I hate the “life coach” industry. In theory, I support the idea of accreditation, training, and certification because there’s a lot of opportunity in life coaching for charlatans who aren’t actually helping people. But does every site you get to by Googling “life coach” have to be so sales-y? So “sign up for FREE Stuff and get $100 off coach training“? So often leading with the financial rewards of coaching? Does it have to read like multi-level marketing, that you should GET a life coach to decide if you want to BE a life coach? Or, pay thousands of dollars to get credentialed because you aren’t GOOD ENOUGH if you don’t have a specialized credential. It makes never want to be a life coach when I read these sites.
I want to help people. My friends have been coming to me for years for help with the life transitions, dealing with difficult people, and needing to make sense of their lives. I even have friends of friends seek me out for support. However, I don’t want to turn into some flashy marketing & sales person who spends thousands of dollars to have someone else tell me I’m good enough to do this. I just need to find the people in the market for a life coach who hate this side of the industry as much as I do.
Am I just doomed to be around dysfunctional addicts all my life? No. I want to be around, to love people who question the “functional” world we live in, but are willing to create new ways to be functional in a dysfunctional world. I want to be around creative, courageous people how are willing to face their overwhelming feelings, not always dealing with the perfectly, but having the courage to face them, not run from them.
– journal entry from September 10, 2003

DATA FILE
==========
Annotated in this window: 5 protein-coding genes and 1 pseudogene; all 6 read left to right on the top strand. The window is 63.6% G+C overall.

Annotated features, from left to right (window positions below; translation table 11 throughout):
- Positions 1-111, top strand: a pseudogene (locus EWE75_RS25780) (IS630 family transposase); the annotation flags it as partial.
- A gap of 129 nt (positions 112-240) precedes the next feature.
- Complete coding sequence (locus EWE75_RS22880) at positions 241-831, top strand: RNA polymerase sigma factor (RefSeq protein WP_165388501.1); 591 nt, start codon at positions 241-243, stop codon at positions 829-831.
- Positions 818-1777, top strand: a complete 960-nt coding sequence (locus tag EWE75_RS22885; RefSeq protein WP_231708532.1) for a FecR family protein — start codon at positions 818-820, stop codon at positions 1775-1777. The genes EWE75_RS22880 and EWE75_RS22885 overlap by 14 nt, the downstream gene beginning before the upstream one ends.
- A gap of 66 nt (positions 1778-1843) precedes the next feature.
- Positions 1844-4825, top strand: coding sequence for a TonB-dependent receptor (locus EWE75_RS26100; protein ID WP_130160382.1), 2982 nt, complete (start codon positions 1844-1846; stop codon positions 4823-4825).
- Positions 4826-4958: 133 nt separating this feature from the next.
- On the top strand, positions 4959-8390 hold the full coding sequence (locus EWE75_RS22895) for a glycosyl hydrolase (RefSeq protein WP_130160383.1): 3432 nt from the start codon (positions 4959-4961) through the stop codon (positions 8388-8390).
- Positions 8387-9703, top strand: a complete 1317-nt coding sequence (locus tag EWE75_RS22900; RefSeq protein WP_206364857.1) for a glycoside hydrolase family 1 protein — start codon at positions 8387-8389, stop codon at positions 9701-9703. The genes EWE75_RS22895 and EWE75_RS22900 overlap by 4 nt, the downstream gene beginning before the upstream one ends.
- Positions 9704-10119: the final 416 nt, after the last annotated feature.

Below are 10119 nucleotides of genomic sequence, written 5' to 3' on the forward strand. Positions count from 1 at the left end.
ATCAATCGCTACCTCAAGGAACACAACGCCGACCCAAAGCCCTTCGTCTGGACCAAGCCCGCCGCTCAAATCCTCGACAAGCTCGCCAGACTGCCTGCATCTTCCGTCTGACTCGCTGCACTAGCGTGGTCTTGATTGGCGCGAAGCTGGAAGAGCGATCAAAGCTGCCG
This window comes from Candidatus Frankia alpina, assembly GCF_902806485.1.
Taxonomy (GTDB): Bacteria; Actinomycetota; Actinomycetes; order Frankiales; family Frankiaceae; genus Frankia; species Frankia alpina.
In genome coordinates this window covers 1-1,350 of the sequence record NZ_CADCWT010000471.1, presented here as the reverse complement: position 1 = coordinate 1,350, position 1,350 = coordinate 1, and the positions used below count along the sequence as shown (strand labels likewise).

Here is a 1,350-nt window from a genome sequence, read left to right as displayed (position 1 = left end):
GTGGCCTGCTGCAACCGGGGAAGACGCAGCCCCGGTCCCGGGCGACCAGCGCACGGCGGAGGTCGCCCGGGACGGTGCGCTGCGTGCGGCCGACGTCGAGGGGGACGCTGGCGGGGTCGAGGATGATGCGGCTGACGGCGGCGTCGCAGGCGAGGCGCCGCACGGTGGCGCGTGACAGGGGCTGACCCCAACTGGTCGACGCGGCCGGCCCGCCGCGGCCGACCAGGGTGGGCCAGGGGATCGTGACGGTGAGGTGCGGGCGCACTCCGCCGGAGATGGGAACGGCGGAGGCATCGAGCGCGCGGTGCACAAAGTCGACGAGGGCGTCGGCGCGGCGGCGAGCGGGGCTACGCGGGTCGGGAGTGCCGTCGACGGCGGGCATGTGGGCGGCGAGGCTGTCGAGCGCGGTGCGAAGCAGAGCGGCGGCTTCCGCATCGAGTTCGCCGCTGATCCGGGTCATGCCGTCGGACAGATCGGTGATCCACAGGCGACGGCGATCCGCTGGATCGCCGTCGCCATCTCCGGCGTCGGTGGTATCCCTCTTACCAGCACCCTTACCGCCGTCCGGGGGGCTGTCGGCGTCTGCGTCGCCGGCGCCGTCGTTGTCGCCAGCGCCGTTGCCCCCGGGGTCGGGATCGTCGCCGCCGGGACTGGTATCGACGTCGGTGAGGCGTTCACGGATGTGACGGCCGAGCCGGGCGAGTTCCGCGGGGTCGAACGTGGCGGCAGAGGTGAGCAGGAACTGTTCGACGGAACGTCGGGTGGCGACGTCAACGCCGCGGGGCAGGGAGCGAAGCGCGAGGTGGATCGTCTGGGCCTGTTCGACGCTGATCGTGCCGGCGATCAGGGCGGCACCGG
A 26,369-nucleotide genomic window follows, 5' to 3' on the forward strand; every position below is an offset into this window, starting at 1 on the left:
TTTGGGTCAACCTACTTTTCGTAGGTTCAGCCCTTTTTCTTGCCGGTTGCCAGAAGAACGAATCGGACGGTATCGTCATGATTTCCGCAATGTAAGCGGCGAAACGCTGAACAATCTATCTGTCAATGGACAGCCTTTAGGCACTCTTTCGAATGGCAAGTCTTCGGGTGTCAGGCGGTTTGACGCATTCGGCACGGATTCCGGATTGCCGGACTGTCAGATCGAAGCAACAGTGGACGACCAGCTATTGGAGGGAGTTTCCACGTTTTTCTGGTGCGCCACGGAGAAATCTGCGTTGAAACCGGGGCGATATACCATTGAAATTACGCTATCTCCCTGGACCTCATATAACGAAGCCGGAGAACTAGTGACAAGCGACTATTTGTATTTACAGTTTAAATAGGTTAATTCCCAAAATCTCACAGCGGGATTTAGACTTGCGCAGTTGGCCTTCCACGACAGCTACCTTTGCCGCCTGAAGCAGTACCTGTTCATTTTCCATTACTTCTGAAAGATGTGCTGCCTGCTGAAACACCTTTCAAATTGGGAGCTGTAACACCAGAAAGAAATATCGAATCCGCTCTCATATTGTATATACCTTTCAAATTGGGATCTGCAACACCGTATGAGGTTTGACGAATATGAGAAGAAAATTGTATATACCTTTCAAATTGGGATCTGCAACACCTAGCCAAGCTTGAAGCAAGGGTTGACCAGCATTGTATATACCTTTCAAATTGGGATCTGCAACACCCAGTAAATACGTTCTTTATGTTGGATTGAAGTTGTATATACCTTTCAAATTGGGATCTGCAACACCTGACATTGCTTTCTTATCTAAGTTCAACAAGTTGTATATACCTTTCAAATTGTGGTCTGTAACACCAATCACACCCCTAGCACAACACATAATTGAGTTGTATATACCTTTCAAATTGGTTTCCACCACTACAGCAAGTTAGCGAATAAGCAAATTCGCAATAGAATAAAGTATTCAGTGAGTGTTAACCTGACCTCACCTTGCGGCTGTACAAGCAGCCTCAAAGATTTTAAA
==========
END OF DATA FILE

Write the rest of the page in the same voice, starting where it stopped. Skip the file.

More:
Clarity in Chaos
I’m always a little shocked how insightful I was early in my waking up, how little my desires have changed in the past 6 years. My memory of that time period was that I was completely confused and lost. I don’t remember having any capacity to know what my feelings or desires were, much less any ability to express them with clarity in the first 20 pages of ever keeping a journal in my life. I remember fumbling through work with my first therapist, catching a glimmer even then that I needed more space in my workaholic life and more attention to my disordered eating patterns. Yet I remember resisting even the smallest changes, like taking a full year to put pen to paper after my therapist gave me a journal. I don’t remember anything resembling the clarity I obviously had. Confirmation of clarity only comes when we have some hindsight that yes, even 6 years later this is still what I want.
Picture credit: Graffiti Research Lab
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Head west, young (wo)man. What else is there to do when everything you believe in is disintegrating under your acidic gaze, slipping through your grubby fingers even as you try to grab on to the fading tendrils of reality? When life gets so convoluted that the only thing that gets you excited anymore is the thought of living out of your car for three months … that’s when you head west.
Unfortunately, once you start the journey you realize that heading west is more of a placebo than a panacea. It doesn’t actually fix whatever problems underlie the desire to head west, but it does make your head think things are better, if just for a bit.
The idea of heading west is a better pill than the actual western experience. As long as it all stays in your head, you can believe that the enormous sky and snow-capped Rockies can engulf your emotional anxiety and wash it clean away.
Maybe there was a time when heading west wasn’t just a placebo, when Route 66 wasn’t just a few dilapidated Main Streets now called Business I-40, when the road was brand new and not cracked from disuse and disrepair, when the road was more important than the destination itself. Maybe there was a time when the asphalt/concrete of Route 66 itself seeped miracle cures for heartache, loneliness, and the quiet desperation bred by a consuming consumer lifestyle. Maybe those times are just the stories we like to tell ourselves about how things used to be, hoping against hope that at some point in the history of the world there must have been an easy pill to pop, an obvious action to take, a simple road to drive on to pull our lives back together.
– journal entry from my move to Durango, March 4, 2004